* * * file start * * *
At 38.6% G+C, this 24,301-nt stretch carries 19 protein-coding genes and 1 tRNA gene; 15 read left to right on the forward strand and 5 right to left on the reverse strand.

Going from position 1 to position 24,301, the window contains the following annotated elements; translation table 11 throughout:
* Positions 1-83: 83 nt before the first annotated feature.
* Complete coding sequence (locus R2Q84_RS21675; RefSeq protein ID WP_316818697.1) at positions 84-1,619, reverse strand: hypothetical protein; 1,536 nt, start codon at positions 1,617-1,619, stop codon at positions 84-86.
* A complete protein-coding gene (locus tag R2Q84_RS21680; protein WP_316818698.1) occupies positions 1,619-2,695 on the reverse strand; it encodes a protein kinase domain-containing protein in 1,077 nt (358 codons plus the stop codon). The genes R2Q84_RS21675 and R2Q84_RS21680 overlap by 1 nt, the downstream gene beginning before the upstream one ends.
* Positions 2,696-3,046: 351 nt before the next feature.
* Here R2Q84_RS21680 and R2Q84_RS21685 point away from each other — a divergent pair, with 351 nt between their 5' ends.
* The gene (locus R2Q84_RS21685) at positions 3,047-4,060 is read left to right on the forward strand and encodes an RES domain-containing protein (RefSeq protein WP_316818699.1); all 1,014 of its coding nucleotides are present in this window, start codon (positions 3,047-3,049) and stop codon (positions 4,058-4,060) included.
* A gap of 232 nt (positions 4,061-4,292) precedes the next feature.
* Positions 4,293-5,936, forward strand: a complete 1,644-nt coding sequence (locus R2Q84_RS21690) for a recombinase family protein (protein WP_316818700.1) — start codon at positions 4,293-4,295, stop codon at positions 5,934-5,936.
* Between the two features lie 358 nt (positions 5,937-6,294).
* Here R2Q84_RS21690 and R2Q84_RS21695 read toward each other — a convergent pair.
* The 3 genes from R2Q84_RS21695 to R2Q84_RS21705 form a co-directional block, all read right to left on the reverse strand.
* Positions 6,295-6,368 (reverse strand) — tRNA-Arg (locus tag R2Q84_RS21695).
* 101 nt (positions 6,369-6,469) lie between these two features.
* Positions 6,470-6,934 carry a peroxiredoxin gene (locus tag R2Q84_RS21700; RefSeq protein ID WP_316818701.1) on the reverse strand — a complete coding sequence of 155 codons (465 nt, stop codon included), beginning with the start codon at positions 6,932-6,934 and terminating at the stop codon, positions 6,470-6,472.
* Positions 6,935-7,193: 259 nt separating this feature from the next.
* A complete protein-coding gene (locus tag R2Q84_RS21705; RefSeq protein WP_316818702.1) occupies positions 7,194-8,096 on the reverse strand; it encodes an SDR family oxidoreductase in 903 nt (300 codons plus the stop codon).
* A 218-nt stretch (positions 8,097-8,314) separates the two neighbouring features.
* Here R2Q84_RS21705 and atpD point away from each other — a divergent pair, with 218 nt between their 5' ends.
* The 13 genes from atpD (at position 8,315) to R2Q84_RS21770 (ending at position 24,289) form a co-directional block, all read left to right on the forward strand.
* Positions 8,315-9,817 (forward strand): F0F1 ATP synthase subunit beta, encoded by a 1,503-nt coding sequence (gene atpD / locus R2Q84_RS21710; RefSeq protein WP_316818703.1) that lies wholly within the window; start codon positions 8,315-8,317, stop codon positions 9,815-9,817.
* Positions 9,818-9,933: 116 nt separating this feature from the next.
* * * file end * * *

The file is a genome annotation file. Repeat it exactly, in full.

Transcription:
At 38.6% G+C, this 24,301-nt stretch carries 19 protein-coding genes and 1 tRNA gene; 15 read left to right on the forward strand and 5 right to left on the reverse strand.

Going from position 1 to position 24,301, the window contains the following annotated elements; translation table 11 throughout:
* Positions 1-83: 83 nt before the first annotated feature.
* Complete coding sequence (locus R2Q84_RS21675; RefSeq protein ID WP_316818697.1) at positions 84-1,619, reverse strand: hypothetical protein; 1,536 nt, start codon at positions 1,617-1,619, stop codon at positions 84-86.
* A complete protein-coding gene (locus tag R2Q84_RS21680; protein WP_316818698.1) occupies positions 1,619-2,695 on the reverse strand; it encodes a protein kinase domain-containing protein in 1,077 nt (358 codons plus the stop codon). The genes R2Q84_RS21675 and R2Q84_RS21680 overlap by 1 nt, the downstream gene beginning before the upstream one ends.
* Positions 2,696-3,046: 351 nt before the next feature.
* Here R2Q84_RS21680 and R2Q84_RS21685 point away from each other — a divergent pair, with 351 nt between their 5' ends.
* The gene (locus R2Q84_RS21685) at positions 3,047-4,060 is read left to right on the forward strand and encodes an RES domain-containing protein (RefSeq protein WP_316818699.1); all 1,014 of its coding nucleotides are present in this window, start codon (positions 3,047-3,049) and stop codon (positions 4,058-4,060) included.
* A gap of 232 nt (positions 4,061-4,292) precedes the next feature.
* Positions 4,293-5,936, forward strand: a complete 1,644-nt coding sequence (locus R2Q84_RS21690) for a recombinase family protein (protein WP_316818700.1) — start codon at positions 4,293-4,295, stop codon at positions 5,934-5,936.
* Between the two features lie 358 nt (positions 5,937-6,294).
* Here R2Q84_RS21690 and R2Q84_RS21695 read toward each other — a convergent pair.
* The 3 genes from R2Q84_RS21695 to R2Q84_RS21705 form a co-directional block, all read right to left on the reverse strand.
* Positions 6,295-6,368 (reverse strand) — tRNA-Arg (locus tag R2Q84_RS21695).
* 101 nt (positions 6,369-6,469) lie between these two features.
* Positions 6,470-6,934 carry a peroxiredoxin gene (locus tag R2Q84_RS21700; RefSeq protein ID WP_316818701.1) on the reverse strand — a complete coding sequence of 155 codons (465 nt, stop codon included), beginning with the start codon at positions 6,932-6,934 and terminating at the stop codon, positions 6,470-6,472.
* Positions 6,935-7,193: 259 nt separating this feature from the next.
* A complete protein-coding gene (locus tag R2Q84_RS21705; RefSeq protein WP_316818702.1) occupies positions 7,194-8,096 on the reverse strand; it encodes an SDR family oxidoreductase in 903 nt (300 codons plus the stop codon).
* A 218-nt stretch (positions 8,097-8,314) separates the two neighbouring features.
* Here R2Q84_RS21705 and atpD point away from each other — a divergent pair, with 218 nt between their 5' ends.
* The 13 genes from atpD (at position 8,315) to R2Q84_RS21770 (ending at position 24,289) form a co-directional block, all read left to right on the forward strand.
* Positions 8,315-9,817 (forward strand): F0F1 ATP synthase subunit beta, encoded by a 1,503-nt coding sequence (gene atpD / locus R2Q84_RS21710; RefSeq protein WP_316818703.1) that lies wholly within the window; start codon positions 8,315-8,317, stop codon positions 9,815-9,817.
* Positions 9,818-9,933: 116 nt separating this feature from the next.